Feb 22, 2011

Ice Ice Baby

I've been in the heritage business since 2005. Educated and trained on the westcoast where rain boots reign, water, naturally, is the number one enemy to any heritage home. The ultimate goal of any successful heritage project on the coast is to keep water out and mitigate any areas damaged by water that got in. By the time I left Vancouver, me and water issues, well, we were tight.

But since moving to Calgary (1 year ago today!!!), I have to be honest, this ice thing is really throwing me under the bus. I understand the basic physics of freeze/thaw but had no idea the extent of its potential wrath. And again, correct me if I'm wrong but isn't Calgary a semi arid desert?

Feathered ice on our bedroom window. Coldest room in the house. Which is why I resort to sleeping on the couch on especially cold nights.

We've had an 'unusually usual' cold winter and snowy winter this year - unusual because of the excessively long stints of cold (below -20) and usual because, well it's Calgary and the weather here is totally nutty. I wonder, on days like today, when it's -24/blizzard and meanwhile in Vancouver, the crocuses are blooming, why people 140+ years ago decided to settle here, build a mud hut and call it a day? Am I just not bred right for Prairie life? Too much Mediteranean blood? Do I need to just buck up and finally purchase a function > fashion winter coat?*

Ice Dam gone wild, Banff, Alberta, 1910 (Photo courtesy of Peel's Prairie Province PC007250)

Freeze-thaw, apart from its obvious effects, is sneaky - a trickster - causing the house to shift so that doors that once opened smoothly get stuck, floors to sink slightly. And as soon as it melts, everything shifts back the other way.

My lazy susan corner cupboard in the kitchen, for example, has developed a stick on one side. I am holding back from sanding it down as I'm sure it will work itself out in the Spring. The floor in the downstairs bathroom is dipping down towards the outer wall. We have ICE on the interiors of our windows that we didn't restore last summer.

Anyone up for a snow cone from my living room window?

Even more exciting is the massive ice damming wreaking havoc on our roof. Ice dam? I thought roofs were supposed to be waterproof?? Well, as it turns out, we have no insulation in our attic. And while this makes for an extraordinary show of icicles, the lack of insulation leads to heat escape, causing ice in the eavestroughs to freeze and thaw. This ice backs up into the soffits, then the roof, further freezing and thawing with the temperatures. When the ice expands inside the attic, it pushes roof nails out, which causes leaks like the one in Lily's room this past summer.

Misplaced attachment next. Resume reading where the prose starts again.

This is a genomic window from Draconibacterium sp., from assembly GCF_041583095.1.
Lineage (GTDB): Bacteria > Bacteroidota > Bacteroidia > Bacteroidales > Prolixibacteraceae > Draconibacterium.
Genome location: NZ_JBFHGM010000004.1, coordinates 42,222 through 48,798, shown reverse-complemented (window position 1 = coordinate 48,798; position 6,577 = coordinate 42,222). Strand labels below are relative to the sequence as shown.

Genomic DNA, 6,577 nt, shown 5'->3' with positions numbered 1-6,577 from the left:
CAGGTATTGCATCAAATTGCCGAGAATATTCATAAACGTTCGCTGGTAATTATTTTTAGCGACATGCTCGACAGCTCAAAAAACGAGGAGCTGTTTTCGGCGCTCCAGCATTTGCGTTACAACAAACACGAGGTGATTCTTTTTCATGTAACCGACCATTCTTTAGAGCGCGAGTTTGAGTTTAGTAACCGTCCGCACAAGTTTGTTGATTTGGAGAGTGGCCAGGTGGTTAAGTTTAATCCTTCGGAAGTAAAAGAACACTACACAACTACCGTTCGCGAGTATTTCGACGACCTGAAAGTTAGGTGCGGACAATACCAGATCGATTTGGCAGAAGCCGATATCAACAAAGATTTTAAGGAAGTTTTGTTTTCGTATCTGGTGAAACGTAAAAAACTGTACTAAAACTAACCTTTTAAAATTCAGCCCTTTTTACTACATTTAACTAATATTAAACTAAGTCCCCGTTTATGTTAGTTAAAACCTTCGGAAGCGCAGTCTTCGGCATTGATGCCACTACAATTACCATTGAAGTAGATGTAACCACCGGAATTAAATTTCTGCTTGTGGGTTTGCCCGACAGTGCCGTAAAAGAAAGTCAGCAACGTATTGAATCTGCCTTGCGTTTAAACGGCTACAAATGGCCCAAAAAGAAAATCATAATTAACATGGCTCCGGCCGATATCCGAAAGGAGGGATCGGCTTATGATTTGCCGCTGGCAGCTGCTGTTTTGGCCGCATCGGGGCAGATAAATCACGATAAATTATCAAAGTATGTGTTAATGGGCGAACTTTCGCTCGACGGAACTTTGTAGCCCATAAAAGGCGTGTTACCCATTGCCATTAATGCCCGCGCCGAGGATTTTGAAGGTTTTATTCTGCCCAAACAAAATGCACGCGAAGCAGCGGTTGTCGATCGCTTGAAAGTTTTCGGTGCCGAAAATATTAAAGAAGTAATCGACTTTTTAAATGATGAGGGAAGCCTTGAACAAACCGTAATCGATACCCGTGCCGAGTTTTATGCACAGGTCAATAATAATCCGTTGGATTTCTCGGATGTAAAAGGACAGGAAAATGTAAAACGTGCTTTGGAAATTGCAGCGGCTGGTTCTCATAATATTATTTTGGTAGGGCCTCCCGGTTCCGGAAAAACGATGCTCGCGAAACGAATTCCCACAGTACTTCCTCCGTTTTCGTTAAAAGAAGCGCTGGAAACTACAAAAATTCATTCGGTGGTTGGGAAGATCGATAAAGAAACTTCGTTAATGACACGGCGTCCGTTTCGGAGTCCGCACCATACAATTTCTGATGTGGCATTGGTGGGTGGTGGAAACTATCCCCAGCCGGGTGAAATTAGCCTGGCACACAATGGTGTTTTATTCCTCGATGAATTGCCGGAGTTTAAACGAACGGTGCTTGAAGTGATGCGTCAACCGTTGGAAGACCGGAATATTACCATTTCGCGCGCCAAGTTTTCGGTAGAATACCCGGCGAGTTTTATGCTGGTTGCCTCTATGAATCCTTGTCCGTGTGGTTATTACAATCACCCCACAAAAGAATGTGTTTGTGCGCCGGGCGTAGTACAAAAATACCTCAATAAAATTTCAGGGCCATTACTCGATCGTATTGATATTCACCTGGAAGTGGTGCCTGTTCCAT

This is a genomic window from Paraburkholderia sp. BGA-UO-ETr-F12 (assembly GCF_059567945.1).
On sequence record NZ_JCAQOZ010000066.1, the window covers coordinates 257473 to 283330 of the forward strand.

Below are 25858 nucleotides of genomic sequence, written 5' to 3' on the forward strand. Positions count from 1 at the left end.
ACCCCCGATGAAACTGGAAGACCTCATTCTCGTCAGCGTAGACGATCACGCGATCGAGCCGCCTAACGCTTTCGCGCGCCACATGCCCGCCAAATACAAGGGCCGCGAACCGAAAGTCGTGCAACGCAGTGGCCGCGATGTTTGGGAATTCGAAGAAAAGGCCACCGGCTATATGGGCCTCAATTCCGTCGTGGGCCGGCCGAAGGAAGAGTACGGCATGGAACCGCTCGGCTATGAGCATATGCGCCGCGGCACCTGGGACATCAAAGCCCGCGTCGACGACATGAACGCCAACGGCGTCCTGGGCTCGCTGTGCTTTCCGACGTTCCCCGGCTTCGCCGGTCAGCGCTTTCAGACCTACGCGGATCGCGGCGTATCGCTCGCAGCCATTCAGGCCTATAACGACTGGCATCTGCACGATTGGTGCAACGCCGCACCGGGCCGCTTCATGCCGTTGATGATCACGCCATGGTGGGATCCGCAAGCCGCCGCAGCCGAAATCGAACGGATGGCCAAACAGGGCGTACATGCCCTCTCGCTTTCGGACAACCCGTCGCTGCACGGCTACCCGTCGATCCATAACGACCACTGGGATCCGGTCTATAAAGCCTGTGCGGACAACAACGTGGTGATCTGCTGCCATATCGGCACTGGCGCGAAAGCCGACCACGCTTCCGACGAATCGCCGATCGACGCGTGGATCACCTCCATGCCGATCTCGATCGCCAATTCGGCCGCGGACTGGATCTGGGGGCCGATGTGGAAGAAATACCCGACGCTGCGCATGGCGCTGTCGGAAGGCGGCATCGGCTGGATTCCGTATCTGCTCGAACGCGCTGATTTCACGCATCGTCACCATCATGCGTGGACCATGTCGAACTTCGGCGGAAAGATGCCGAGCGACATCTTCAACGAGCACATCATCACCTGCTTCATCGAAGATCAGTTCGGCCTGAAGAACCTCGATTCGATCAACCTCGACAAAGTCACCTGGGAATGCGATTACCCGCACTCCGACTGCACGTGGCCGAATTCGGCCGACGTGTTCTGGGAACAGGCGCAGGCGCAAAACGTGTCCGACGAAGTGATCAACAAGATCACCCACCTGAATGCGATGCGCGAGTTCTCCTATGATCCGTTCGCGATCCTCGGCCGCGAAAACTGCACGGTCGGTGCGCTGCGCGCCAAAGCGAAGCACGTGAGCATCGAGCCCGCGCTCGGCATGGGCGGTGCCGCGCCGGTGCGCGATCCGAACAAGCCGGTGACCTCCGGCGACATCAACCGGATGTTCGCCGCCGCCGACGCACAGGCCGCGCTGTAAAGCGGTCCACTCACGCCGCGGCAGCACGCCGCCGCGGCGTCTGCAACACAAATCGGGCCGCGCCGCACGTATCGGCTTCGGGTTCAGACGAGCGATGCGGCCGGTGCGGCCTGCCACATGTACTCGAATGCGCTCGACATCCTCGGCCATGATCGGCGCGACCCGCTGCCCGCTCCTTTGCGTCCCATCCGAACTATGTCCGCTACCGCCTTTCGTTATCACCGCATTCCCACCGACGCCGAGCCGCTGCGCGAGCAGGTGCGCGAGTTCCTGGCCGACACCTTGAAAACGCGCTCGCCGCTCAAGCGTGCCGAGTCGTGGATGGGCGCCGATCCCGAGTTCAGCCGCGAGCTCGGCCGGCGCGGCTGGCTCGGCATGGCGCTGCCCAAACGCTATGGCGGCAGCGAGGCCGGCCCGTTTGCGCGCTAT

When the ice in the attic thaws, it of course causes all kinds of interior leaks depending on how far back the ice has made it in your roof. Like the one in our kitchen window sash a couple of weeks ago.

In short, ice dams are like having your very own glacier. In the attic. Lucky us...

There are solutions. And they are actually quite simple. Add insulation and venting. Keep ice build-up free from
eavestroughs over the winter and snow build-up clear from roofs. We know what we have to do. Yet, knee deep (in snow) in the midst of a winter that doesn't appear to be ending, with the occasional water leak in the kitchen and a pet glacier in the attic, we are struggling with putting up the money for what we should do, in lieu of booking a trip to Mexico.

At this moment... Mexico is winning...


* I'm having a hard time with this... why is it so difficult for anyone to design a coat that is both warm and cute?


Sandi Ratch said...

When becoming an Albertan, one really has to give up the concept of a coat that is both warm and attractive. Instead, you have to swallow your pride and dive into a puffy, ugly, parka that will keep your ass from freezing and falling off. Consider it your own personal insulation that prevents the buttocks glacier from forming.

One of our neighbours, who has insufficient insulation in his attic, had a disaster about 2 weeks ago when the humungous ice dam on the roof melted just enough to slide off and take the eavestrough with it. Although Mexico might be (extremely) attractive today, I'd vote for the insulation. I can say that only because we're leaving for Florida on Sunday and have a respit for 10 days. If we weren't getting out, I'm quite sure I'd be begging to come to Mexico in your suitcase.

Laura said...

So we should go to Mexico then? That's what I'm hearing? hee.

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